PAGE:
windowthroughtime

A wry view of life for the world-weary

I Predict A Riot – Part Eleven

Brown_Dog_statue,_Battersea,_London

The Brown Dog Riots – December 1907

Vivisection is an emotive subject and whilst you could understand in the days before scanners and X-ray machines that speculative dissections were the only way to improve human knowledge of the body’s inner workings, did the thing operated on have to be alive? In Britain the passing of the Cruelty to Animals Act in 1876 was supposed to have given greater protection to animals including limiting the number of experiments performed on any one animal to one and requiring the animal to be under anaesthetic if operated on in a public lecture theatre.

For reasons best known to himself Professor Starling of University College London decided to spice up his lecture in December 1902 by whipping out the pancreas of a brown terrier dog. Until February 1903 the dog lived in a cage and upset passers-by with its howling and whining. Then Starling opened up the dog’s abdomen to inspect the results of his first operation, clamped the wound with forceps and passed the dog to Doctor Bayliss who made a fresh and separate wound in the poor mutt’s neck for the purpose of demonstrating something to his students. The dog was put out of its misery shortly afterwards.

Amongst the students were two Swedish anti-vivisectionists who made copious notes of what they had seen. They decided to pass their notes to Stephen Coleridge, the Secretary of the National Anti-Vivisectionists at the time. He immediately recognised that there had been two breaches of the 1876 Act – the dog had been subjected to two experiments and in at least one had not been anaesthetised – but also saw that he had missed the six month window to prosecute. Instead, he decided to slander Bayliss who in turn sued him.

The case went to court and to many people’s astonishment Bayliss was awarded damages of £2,000. The verdict roused public indignation and the Daily News raised £5,375, some of which went to defray costs and some towards the erection of a statue to the brown dog at Latchmere Recreation Ground in Battersea which was unveiled with due ceremony on 15th September 1906. The statue carried the inscription “in memory of the Brown terrier Dog Done to Death in the Laboratories of university College” and went on, according to some, in the “hysterical language customary of anti-vivisectionists” and “a slander on the whole medical profession”.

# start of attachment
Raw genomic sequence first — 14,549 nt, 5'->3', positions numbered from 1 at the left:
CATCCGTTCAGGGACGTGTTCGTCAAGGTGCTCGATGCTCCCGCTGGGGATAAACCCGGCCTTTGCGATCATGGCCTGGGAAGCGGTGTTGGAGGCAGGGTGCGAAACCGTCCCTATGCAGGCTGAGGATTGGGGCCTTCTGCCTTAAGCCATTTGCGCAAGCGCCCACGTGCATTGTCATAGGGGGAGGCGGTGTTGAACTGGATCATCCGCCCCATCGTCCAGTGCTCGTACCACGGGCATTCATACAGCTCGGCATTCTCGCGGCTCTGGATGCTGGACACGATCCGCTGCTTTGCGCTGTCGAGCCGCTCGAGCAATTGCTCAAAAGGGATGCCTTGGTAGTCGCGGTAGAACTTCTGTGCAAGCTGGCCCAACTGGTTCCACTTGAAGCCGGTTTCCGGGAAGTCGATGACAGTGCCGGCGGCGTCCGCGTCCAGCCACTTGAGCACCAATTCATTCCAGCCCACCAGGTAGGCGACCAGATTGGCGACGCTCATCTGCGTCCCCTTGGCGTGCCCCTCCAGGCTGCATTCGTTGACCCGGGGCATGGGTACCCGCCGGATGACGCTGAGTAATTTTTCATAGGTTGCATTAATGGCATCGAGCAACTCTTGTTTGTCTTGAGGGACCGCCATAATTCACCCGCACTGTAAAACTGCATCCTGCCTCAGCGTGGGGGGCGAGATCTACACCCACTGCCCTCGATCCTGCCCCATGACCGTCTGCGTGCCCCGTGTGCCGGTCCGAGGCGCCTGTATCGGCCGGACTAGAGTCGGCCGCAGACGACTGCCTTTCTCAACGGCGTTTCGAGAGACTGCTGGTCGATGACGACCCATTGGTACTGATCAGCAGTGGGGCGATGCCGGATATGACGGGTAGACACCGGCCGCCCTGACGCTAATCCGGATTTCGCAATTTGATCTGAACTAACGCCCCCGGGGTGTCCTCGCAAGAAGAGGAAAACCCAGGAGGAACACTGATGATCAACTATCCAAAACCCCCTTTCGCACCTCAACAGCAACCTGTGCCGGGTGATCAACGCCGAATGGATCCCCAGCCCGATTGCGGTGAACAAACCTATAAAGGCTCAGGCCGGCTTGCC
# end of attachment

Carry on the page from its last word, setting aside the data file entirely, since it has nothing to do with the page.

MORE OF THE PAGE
The plaque enraged some of the medical students at London’s teaching hospitals and on 20th November 1907 William Lister led a party to attack the statue with a crowbar and sledgehammer. Ten were arrested by just two police officers. The fining of some of the miscreants the princely sum of £5 each led to a march of some 1,000 students down the Strand, waving miniature brown dogs on sticks and an effigy of the magistrate which they tried to set alight but had to content themselves with throwing it in the Thames.

The protests reached their climax on 10th December when a group headed for the statue but were driven back by locals. They then turned their attentions on the Anti-Vivisection hospital but were thwarted. One protester fell from a tram and the denizens of Battersea refused to come to his aid, claiming it to be the brown dog’s revenge.

Another group marched through central London to Nelson’s Column and a set to with the police, some of whom were mounted, quickly took place. The police separated the protesters into smaller groups and arrested some of the stragglers, including a Cambridge undergraduate, Alexander Bowley, whose crime was barking like a dog. Several were fined £2 by the beak or £3 if they had fought with the old Bill.

Some sporadic rioting followed thereafter but the casus belli, the statue, was removed in the early hours of 10th March 1910 and rather like Ed Milliband’s Edstone, was never seen again. A new memorial was commissioned and erected in the Battersea Park in 1985.

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